With the simulation done it was time to move on to the physical hexapod robot. I started designing parts for a single leg and searched for fitting servo motors. Since there are 18 servos needed for this hexapod, they define the total cost of the robot. I settled for some cheap Emax ES08A II micro servos. They are quite powerful for their size and their plastic gears seem to be holding up well so far. I paid around 80€ for the entire set of servos. When using proper smart servos for robotics, a single unit can cost this much.
Although they are “micro”, these servos can draw a lot of current. I was planning to use a lithium battery first but later switched to NIMH. The huge advantage is that six 1.2V NIMH cells add up nicely to 6V which the servos need. A lithium battery requires a voltage regulator, and with the high current demand that just complicates the project unnecessarily.
To drive the servos 18 PWM outputs are needed. At first, I tried to find a microcontroller with enough IO to connect the servos directly. The Teensy 4.0 might have been a good candidate for this. However, the robot has very limited space for electronics and the Teensy board just didn’t seem to fit right. The STM32F103 was the next best choice as it is Arduino-compatible and I had already gathered some experience with my macro keyboard. Because of the limited IO and timers, a PCA9685 PWM driver is used to control 16 servos while the remaining four can be handled by the STM32 itself. You can view the hexapod software running on a macro keyboard prototype below:
With the microcontroller selected, the robot still has no way to be controlled from the outside. To add wireless connectivity, I decided to include a Raspberry Pi Zero W. For my Pi Zero-based Zerobot robot I had already created software for a web interface, and I figured that adding a Bluetooth game controller should not be a problem. With the most important parts selected, I went on to create the PCB.
On the ZeroBug board, the microcontroller and Raspberry Pi are connected via UART. I am using a bottom-entry pin header. This allows for a very compact assembly without having to solder the Raspberry Pi. The STM32 can be programmed using its USB interface, while the Raspberry Pi is using its WIFI connection for access via SSH or VNC Viewer.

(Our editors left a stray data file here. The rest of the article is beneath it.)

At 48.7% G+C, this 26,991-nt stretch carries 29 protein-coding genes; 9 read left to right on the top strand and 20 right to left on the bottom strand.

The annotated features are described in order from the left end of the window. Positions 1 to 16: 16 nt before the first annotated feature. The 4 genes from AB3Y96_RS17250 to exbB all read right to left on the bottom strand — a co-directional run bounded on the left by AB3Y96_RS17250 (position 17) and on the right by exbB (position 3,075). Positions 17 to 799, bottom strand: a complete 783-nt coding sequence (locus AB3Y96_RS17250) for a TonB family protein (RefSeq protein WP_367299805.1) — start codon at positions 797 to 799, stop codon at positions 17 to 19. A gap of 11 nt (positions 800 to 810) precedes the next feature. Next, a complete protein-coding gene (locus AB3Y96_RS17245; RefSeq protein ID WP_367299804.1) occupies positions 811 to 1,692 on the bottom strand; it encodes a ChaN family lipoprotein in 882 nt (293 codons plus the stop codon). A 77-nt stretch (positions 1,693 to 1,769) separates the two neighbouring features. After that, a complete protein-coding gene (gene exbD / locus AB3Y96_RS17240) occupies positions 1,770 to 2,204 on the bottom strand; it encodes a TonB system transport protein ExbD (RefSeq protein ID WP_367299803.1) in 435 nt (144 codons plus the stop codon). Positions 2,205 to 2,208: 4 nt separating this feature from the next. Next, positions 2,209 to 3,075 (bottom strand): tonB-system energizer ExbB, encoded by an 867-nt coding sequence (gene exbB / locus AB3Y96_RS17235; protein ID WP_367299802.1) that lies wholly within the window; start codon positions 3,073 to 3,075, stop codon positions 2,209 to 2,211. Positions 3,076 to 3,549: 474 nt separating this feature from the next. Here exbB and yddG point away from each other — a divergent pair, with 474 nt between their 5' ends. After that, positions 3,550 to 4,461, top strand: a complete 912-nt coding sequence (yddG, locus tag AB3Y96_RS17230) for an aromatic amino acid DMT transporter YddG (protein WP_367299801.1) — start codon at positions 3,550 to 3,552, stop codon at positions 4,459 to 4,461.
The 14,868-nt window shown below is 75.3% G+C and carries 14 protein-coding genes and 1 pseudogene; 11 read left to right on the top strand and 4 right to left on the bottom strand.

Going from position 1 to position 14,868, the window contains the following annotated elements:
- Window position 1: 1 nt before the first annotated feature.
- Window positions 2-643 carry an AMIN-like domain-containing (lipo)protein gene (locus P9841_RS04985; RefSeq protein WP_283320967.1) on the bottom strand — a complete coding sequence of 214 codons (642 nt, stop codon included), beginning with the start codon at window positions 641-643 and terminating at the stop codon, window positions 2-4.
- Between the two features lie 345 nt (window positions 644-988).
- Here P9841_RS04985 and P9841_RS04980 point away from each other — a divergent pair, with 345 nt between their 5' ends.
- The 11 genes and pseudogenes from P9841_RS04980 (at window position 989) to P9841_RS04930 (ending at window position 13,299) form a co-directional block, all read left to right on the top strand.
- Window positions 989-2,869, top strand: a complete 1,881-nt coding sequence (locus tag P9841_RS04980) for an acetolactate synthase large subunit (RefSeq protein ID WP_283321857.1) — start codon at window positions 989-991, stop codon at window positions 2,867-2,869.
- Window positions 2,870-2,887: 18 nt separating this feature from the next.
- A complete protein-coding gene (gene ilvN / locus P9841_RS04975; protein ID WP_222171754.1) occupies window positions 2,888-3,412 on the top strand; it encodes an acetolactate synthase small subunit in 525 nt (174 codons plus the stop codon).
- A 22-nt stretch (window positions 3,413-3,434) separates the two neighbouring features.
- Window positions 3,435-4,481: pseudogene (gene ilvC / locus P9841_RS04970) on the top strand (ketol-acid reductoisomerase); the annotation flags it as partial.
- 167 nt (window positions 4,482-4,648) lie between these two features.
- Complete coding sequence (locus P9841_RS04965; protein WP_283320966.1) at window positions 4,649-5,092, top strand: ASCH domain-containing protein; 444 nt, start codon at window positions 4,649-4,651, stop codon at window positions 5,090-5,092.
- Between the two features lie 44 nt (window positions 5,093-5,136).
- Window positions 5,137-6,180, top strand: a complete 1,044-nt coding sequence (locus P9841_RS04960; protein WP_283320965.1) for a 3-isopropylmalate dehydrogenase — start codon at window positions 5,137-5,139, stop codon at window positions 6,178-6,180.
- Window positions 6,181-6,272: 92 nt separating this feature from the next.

Supplying the components with power was tricky, as I wanted to be able to supply the board with either a USB connection or the battery. This is done by creating a diode-OR circuit (see picture below): With only USB attached, the Pi supplied with (almost) 5V, which it internally drops to 3.3V anyway. Additionally, the STM32 gets its own 3.3V regulator. When the battery is connected, it powers the servos directly through a simple reverse polarity protection. An additional 5V LDO supplies the Raspberry Pi and microcontroller. In reality this worked out great. Only with a very low battery, the Raspberry Pi might reset during quick movements. For this reason I am measuring the battery voltage with the STM32.
When orienting the parts some aspects had to be considered: The USB socket must be easily accessible. The servo connectors had to be positioned to minimize wire lengths. To get the Raspberry Pi’s antenna out of the way of motors and the battery, I had to point it towards the ground. Finally, the camera connector is oriented to the front of the robot so a camera can be attached later. I overlooked how long the pin headers for the servos are and together with the servo plugs they are too big to fit into the robot. Because of that the servo cables had to be soldered on later.
I managed to fit all the components on two-layer board. There was even space left for a MPU6050 motion sensor and a connector for I2C OLED displays. The connector came in handy for testing as an OLED screen can show the state of the legs without having to power the servos.
While I was waiting for the PCBs to arrive, I continued to design the 3D printed parts for the legs and body of the hexapod. I took the proportions of Matt Dentons uBug as a starting point. It turned out that I could barely shave off a few millimeters without compromising on the movement range of the legs. All the mechanical parts were designed in Fusion360 and can printed with minimal supports. To prevent slipping, I made some flexible TPU socks that can be snapped to the legs. I also added an optional claw to the front of the robot. This space was originally intended for a camera, but moving object with the claw it much more fun than a shaky camera stream.